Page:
Corn, beans, and chiles are the three key ingredients in Mexican cooking and have all had a place in hte Mexican kitchen for literally thousands of years. One of the most quintessential comfort foods in all of Mexican cooking has to be frijoles de olla or pot-simmered beans. This is our take on how to make a healthy, easy version of this classic recipe.
To see how common beans remain to this day, just ask your Mexican friends what their favorite comfort food is and many of them will refer to their family's bean recipe.
Frijoles de olla are the most basic bean recipe -- literally just dried beans that are simmered until cooked -- and they're traditionally served with some of the bean cooking liquid and scooped up with a charred tortilla. Traditionally, you'll see the beans simmered with nothing more than onions, lard, and a few sprigs of the aromatic herb found throughout Mexican cooking: epazote.
Anytime you're cooking beans, you'll want to start with high quality dried beans -- we like Rancho Gordo or Llano Seco -- and then simmer them (don't boil them!) until they're tender. For a whole slew of pointeres on making beans check out this list of bean cooking tips.
We like to simmer our beans with a few more ingredients -- garlic, onion, and bay leaf -- to give the initial broth more flavor. Once the beans are cooked you can use them as is for making any of the bean recipes below. However, we like saute up some onion, garlic, and a few more seasonings for beans that have an extra oomph of flavor. These beans are made to mimic the flavors of avocado leaf and epazote -- flavors found a lot in Central Mexican cooking like in Oaxaca -- but with easier-to-find ingredients like bay leaf and fennel seed. If you live near a Latinx market and can find epazote and avocado leaf, by all means add them!
If instead you want a more cooked flavor, we highly recommend you try out our friend Kate's recipe for Sofrito Beans that are made with jalapeno, onion, garlic, chili powder, cumin, and coriander.
Honestly, one of our all-time favorite ways to eat these beans is how we've photgraphed them here: in a bowl topped with crumbly cheese, crema, a squeeze of lime juice, and a heap of fresh cilantro (like, so much that the cilantro is almost like salad leaves). But you can also use these beans in a ton of recipes including some of our favorites like:
or another dried bean
or yellow or white onion, half used for cooking the beans the other half diced if you want to season the beans
1 for cooking the beans the other 3 thinly sliced
or other dried oregano
or 1 sprig fresh epazote
for garnish (optional)
sliced, for garnish (optional)
for garnish (optional)
for garnish (optional)
for serving (optional)
To Cook The Dried Beans: Place the dried beans in a fine mesh seive then sort and rinse and remove any debris or broken bits. Place the beans in a bowl and cover by 2 inches of water then set aside in a cool, dry location to soak at least 6 to 24 hours.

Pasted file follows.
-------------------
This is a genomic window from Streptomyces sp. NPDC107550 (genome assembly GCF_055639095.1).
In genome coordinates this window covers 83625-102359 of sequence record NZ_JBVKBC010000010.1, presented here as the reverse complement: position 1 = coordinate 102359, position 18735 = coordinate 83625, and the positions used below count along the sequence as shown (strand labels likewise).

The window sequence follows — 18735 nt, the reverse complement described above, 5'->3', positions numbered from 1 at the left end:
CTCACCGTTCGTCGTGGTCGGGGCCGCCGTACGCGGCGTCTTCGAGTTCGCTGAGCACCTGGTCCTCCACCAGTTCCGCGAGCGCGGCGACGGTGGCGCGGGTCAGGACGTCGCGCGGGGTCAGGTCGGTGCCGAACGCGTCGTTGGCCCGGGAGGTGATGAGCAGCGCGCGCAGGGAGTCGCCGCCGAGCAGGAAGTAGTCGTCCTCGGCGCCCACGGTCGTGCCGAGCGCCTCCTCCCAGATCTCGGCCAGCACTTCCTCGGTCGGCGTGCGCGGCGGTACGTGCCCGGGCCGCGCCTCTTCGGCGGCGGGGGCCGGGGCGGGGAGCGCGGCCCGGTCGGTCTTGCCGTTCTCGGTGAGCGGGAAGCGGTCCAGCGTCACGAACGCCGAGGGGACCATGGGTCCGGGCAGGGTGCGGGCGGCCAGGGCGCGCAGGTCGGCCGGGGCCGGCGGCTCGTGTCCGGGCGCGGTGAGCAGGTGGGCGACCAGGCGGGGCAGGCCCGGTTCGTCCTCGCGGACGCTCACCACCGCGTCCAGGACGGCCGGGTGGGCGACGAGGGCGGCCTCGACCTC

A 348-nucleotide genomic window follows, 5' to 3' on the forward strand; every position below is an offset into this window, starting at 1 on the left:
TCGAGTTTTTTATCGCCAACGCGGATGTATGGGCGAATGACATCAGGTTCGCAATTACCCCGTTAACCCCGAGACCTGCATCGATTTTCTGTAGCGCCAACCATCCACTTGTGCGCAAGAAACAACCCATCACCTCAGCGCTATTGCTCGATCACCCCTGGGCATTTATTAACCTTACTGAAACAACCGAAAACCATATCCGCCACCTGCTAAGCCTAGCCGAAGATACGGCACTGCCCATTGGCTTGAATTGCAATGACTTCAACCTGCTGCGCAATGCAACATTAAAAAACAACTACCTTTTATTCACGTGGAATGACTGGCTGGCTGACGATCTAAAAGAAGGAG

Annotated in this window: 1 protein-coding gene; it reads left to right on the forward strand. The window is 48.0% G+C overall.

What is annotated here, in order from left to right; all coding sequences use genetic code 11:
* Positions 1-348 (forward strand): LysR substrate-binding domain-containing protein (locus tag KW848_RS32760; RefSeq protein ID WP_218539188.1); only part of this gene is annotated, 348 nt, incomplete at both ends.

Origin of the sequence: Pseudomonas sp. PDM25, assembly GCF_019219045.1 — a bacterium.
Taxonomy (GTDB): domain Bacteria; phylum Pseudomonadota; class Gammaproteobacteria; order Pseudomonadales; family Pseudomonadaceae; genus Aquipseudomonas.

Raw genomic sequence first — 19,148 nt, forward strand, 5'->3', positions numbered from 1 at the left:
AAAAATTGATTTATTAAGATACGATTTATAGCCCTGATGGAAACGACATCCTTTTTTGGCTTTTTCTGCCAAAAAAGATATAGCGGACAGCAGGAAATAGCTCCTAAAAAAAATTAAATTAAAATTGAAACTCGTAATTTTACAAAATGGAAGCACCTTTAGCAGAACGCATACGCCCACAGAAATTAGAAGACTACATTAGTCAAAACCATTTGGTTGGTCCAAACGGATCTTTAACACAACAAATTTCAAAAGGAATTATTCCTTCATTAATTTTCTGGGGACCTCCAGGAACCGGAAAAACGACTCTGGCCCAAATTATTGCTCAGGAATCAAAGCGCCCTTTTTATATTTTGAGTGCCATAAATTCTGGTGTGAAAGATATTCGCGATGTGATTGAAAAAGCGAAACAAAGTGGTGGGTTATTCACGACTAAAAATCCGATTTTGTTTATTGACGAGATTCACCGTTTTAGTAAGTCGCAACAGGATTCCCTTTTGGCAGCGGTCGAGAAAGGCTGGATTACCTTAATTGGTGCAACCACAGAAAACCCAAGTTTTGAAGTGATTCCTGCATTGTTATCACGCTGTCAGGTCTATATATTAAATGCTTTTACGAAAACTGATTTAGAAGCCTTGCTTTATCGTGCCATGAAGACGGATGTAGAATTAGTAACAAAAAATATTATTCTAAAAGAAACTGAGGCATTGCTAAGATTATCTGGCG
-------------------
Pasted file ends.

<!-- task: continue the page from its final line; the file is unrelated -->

Once the beans have soaked, rinse them off then transfer them to a deep, heavy bottomed pot or Dutch oven and cover with 2 inches of water. Bring the beans to a boil over high heat then skim off any foam that rises to the surface. Reduce the heat to low, add one half onion, one garlic clove, and two bay leaves then and simmer. Periodically skim off any additional foam that rises to the surface.
Simmer the beans, partially covered, until they're tender (adding more water as needed to just keep the beans covered), about 1 1/2 to 2 hours. The beans are just tender when you blow on the surface of a bean and the skin peels back easily. Also, they should be easy to bite into but not so soft they're mushy. You can stop as is and eat these beans like this or continue to the next step to add in more flavor.
Real talk: you don't have to soak the beans overnight -- you can just start cooking them but they will take longer to cook. We like to soak beans because the end result is a superior texture, the beans hold their shape better, and they're easier to digest!
To Season The Cooked Beans: Place a small frying pan over medium heat and add 1 tablespoon of the oil. Dice the remaining half onion and slice the remaining three cloves garlic then add both to the pan with a big pinch of salt. Stir to combine then cook until the onions are soft, at least 5 minutes. If using the avocado leaf, epazote sprig, dried Mexican oregano, add them now. Otherwise, add in the (non-Mexican) dried oregano and the pinch of fennel seeds. Add the onion mixture to the beans and continue cooking until the beans are very tender and the broth has slightly thickened, about another 10 minutes.
To Serve The Cooked Beans: Once the beans are cooked, add a large pinch of salt. You can then use the beans to make enfrijoladas, on top of nachos, or eaten in a bowl as is topped with a squeeze of lime juice, a drizzle of oil, some crumbled queso fresco, a large handful of cilantro, and a side of some tortillas.
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